Bitter Herbs in Ancient times…

Just before Passover, I found an article about bitter herbs in ancient times and throughout the world…enjoy!

Copied from:

http://users.bestweb.net/~om/~kombu/konnection/reflux.html

Throughout the world – bitter herbs, in one form or another are part of everyday dining. One of the best known bitter herbs is gentian (nicknamed ‘bitter root’), this herb remains bitter even at 1 part per 20,000 dilution. Gentian is the main ingredient of of popular cocktail flavoring ‘Angostura Bitters’. Herbal aperitifs, such as the elecampane cordial are still served before the evening meal in many European homes. Greeks dine daily on horta, a bitter mix of chicory and dandelion greens sprinkled with olive oil. French and Italian families enjoy steamed or fried greens such as dandelion every day. The ritual Jewish Passover meal, eaten by Jewish people the world over includes bitter herbs(in biblical times, these were probably hyssop, wild lettuce, chicory, dandelion and sorrel). In Germany, centaury (gentian’s distant relative) is used to make a popular bitter drink. And in North America, we drink bitters without even knowing it – the primary ingredient in beer is the digestive bitter known as hops. Other bitters include goldenseal, Oregon grape root and blessed thistle. Note: you will not receive the same effects from capsules containing these bitter herbs. Ordinary black pepper will also help to encourage the production of stomach acids.
If you often suffer from indigestion after a high-protein meal, this may be because you need more of the enzymes that help your body digest protein. These can be found in papaya peels, pineapple, cucumbers and ginger. Since they are destroyed by high temperatures, you should consume them raw. If pineapple causes pain, you might have an ulcer. We’ll discuss ulcers in the September Kombucha Konnection newsletter.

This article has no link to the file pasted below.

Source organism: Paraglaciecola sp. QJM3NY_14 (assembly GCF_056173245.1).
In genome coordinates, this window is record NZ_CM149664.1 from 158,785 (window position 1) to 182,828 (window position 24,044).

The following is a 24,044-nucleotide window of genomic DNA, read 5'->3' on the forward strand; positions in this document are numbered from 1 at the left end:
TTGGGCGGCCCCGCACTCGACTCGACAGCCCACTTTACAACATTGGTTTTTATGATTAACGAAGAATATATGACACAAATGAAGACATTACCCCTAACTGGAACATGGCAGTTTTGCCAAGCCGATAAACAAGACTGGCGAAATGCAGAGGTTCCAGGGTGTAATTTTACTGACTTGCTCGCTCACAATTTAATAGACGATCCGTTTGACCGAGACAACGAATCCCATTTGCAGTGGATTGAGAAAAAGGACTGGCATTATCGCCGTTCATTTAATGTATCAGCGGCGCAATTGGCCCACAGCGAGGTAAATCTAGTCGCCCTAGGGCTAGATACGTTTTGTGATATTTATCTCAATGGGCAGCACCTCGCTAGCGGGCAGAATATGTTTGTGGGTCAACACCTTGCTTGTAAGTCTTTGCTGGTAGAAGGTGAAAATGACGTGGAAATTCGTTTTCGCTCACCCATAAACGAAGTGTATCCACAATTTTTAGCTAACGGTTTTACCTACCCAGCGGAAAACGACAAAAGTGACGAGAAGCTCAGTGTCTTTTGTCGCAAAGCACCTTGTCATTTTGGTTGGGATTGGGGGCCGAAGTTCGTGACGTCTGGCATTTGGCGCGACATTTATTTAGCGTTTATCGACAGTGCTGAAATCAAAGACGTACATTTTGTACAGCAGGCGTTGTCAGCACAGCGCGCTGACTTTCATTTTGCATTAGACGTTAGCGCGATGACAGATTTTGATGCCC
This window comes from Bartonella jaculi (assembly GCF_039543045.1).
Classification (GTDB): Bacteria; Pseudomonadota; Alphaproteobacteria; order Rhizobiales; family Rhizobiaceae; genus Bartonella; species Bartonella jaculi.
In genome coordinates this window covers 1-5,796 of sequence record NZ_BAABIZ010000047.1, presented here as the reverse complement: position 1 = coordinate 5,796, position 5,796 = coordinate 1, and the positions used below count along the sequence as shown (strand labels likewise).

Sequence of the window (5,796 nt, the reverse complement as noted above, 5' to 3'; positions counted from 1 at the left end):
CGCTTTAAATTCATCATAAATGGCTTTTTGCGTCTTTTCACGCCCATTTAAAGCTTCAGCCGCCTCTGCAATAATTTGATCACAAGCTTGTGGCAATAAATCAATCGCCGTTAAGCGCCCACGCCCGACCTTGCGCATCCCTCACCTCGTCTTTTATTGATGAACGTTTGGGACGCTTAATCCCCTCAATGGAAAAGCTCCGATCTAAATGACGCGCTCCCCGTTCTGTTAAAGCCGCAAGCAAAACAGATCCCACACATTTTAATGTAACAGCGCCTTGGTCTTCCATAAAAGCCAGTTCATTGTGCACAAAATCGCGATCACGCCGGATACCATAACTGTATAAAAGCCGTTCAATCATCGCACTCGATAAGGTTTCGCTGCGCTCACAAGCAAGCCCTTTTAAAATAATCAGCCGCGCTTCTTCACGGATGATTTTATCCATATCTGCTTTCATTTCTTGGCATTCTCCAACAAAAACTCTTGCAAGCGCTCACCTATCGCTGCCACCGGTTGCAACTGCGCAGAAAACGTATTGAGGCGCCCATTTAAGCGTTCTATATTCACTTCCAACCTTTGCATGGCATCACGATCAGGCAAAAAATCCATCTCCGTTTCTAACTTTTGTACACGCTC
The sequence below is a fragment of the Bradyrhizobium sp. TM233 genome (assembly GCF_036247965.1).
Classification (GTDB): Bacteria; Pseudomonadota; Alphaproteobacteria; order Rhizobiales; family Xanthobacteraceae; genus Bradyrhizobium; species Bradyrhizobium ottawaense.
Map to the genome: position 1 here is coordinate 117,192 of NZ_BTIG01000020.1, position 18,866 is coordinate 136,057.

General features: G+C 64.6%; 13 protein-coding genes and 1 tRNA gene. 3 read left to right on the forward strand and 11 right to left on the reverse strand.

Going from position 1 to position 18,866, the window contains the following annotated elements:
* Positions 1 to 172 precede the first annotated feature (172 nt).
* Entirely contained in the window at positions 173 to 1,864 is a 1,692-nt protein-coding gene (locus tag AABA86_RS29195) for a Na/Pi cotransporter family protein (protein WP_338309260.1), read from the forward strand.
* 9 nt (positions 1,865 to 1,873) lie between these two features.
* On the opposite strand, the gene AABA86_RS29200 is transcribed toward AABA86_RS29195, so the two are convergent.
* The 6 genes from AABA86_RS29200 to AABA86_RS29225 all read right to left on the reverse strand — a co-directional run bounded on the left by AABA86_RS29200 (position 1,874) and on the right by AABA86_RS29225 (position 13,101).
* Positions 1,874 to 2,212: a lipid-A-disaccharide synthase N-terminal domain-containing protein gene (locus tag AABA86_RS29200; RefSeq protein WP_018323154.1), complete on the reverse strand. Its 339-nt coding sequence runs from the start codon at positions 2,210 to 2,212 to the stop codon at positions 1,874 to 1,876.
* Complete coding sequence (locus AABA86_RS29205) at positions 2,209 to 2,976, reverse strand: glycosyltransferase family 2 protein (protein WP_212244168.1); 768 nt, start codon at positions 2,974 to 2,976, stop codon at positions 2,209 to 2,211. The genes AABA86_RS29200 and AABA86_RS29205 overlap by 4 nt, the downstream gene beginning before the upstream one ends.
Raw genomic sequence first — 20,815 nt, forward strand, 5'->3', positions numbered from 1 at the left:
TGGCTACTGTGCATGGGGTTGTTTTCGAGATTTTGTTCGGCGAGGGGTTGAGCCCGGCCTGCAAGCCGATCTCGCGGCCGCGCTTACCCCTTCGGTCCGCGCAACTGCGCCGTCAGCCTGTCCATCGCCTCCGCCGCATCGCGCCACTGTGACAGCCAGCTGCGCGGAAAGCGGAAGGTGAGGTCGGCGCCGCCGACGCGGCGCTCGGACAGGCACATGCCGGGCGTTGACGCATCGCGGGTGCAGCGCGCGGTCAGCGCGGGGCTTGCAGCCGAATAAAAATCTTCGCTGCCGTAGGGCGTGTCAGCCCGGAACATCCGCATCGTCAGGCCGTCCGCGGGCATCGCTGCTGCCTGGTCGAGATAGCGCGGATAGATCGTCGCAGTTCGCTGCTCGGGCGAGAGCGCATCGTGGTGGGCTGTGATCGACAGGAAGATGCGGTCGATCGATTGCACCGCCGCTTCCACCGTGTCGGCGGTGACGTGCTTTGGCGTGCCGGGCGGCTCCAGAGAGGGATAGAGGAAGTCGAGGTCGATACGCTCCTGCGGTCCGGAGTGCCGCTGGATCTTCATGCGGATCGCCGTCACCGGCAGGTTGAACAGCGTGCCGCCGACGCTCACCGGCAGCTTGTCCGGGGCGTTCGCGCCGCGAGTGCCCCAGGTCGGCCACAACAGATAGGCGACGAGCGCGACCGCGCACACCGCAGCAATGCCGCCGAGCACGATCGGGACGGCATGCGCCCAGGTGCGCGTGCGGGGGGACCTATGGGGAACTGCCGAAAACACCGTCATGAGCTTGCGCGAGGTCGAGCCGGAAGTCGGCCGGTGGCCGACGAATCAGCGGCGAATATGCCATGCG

An excellent treatment for low stomach acid problems is to take herbal bitters, which encourage your stomach to produce its own acid. The moment these herbs touch your taste buds, a message is sent to your brain, and your digestive fluids, including acids, are activated. Most health food stores will carry several types of bottled herbal bitters, or you can make your own.

 

Herbal Bitters

3 teaspoons tincture of gentian rhizome
½ teaspoon tincture of dried orange peel
½ teaspoon tincture of cardamom seeds
Combine ingredients and put a few drops in warm water and drink. It doesn’t take much.

References

American Journal of Chinese Medicine(;17(1-2):51-6
New England Journal of Medicine;340(11):878-9
Parasitology Research;76(8):653-6
Journal of Family Practice;35(6):673-81
Journal of Surgical Research;15(6):385-90
Digestive Diseases &Sciences;40(3):580-3

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